Dead Sled Wrenchers

Squeezebulb Primer


Wow, its been a year since I wrote my install a primer article. In that time I've enjoyed the plunger primer on my Panther alot, but today I want to talk about another type of primer, the squeezebulb primer.

If you've ever spent any amount of time around motorboats you might have seen a squeeze bulb primer before. They're commonly used to get that first shot of gas from the gas tank to an outboard motor. They're important because gas lines on boats are often a couple feet long. On most modern snowmobiles the gas tank is only a foot away from the motor so the gas lines are short and the gas flows by gravity feed to the gas pump.

Old sleds mostly aren't that lucky. On my '70 Ski-Doo Olympique 12/3 the engine sits directly above the gas tank but the carb is on the opposite side of the engine from the point that the gas line exits the tank, so the fuel line is in total about a foot and a half long and the gas has to rise about six inches.

Worse is my '71 Arctic Cat Panther which has the gas tank behind the seat so the gas has to travel nearly 4 feet! Sure the fuel pump can pull the fuel that distance but to do it I have to keep pulling that cord and cranking the engine over. Much easier to put a squeezebulb primer in line. I give the primer a couple good squeezes, my 12/3 has a fuel return line so I can watch gas returning to the tank. Then pull the cord and off we go.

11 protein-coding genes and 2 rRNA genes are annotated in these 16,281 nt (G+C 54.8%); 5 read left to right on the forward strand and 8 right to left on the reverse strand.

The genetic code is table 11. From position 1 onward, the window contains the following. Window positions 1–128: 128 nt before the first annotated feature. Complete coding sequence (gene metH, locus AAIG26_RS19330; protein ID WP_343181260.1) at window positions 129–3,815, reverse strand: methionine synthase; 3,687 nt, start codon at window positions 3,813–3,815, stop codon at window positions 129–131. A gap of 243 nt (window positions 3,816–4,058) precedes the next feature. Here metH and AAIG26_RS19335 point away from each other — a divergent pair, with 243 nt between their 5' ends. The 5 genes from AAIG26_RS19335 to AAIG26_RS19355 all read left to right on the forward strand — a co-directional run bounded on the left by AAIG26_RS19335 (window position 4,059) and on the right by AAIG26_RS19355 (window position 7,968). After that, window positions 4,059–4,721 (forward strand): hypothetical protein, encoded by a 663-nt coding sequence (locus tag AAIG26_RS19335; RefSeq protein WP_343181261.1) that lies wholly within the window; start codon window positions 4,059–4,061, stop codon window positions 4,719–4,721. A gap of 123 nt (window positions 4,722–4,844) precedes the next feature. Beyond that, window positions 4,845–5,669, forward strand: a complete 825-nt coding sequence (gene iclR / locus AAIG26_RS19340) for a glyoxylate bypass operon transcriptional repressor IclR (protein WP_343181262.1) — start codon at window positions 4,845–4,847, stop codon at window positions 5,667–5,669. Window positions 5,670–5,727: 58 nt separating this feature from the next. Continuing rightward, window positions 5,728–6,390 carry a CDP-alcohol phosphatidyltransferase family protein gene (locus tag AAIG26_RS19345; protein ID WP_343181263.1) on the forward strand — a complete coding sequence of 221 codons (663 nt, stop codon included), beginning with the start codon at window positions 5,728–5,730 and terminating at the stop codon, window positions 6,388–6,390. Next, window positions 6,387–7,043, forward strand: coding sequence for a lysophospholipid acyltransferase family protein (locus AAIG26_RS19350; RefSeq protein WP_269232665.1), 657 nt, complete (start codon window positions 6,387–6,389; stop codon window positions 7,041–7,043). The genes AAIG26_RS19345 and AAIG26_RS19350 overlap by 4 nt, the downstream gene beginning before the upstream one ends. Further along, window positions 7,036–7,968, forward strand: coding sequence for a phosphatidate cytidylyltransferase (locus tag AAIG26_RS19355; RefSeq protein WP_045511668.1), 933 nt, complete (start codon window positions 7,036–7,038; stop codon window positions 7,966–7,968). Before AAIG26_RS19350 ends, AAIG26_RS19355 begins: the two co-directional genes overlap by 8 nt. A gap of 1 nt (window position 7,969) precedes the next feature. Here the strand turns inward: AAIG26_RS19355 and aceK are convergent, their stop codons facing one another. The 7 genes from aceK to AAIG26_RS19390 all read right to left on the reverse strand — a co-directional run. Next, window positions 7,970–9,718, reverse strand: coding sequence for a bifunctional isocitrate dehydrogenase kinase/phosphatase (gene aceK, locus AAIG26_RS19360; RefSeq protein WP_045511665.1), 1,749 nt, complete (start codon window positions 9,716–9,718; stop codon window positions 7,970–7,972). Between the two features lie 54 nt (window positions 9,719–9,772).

The squeezebulb isn't a primer in the same sense that the plunger primer is, the plunger primer injects a dose of gas directly into the air path where the motor can grab it. The squeezebulb primer draws gas from the tank and pressurizes the fuelpump so everything is ready when you pull the cord.

Advantages of the squeezebulb primer:
Cost - the average squeezebulb primer is around $5.
Ease of installation - anybody that can cut fuel lines can install a squeezebulb primer in about 5 minutes

Disadvantages of the squeezebulb primer:
Not as effective as a plunger primer - with gas in the carb throat the motor will run even if the carb has issues
Difficulty finding a suitable location - on some sleds it can be hard to find a handy place to put the primer.

Overall I suggest the squeezebulb primer if you're concerned about your own mechanical abilities to install a plunger primer or are worried about not harming the look of your sled by installing something obviously not stock, on most sleds you can hid the squeezebulb primer under the hood where no one will be any the wiser.

What do you think about this article? Let me know!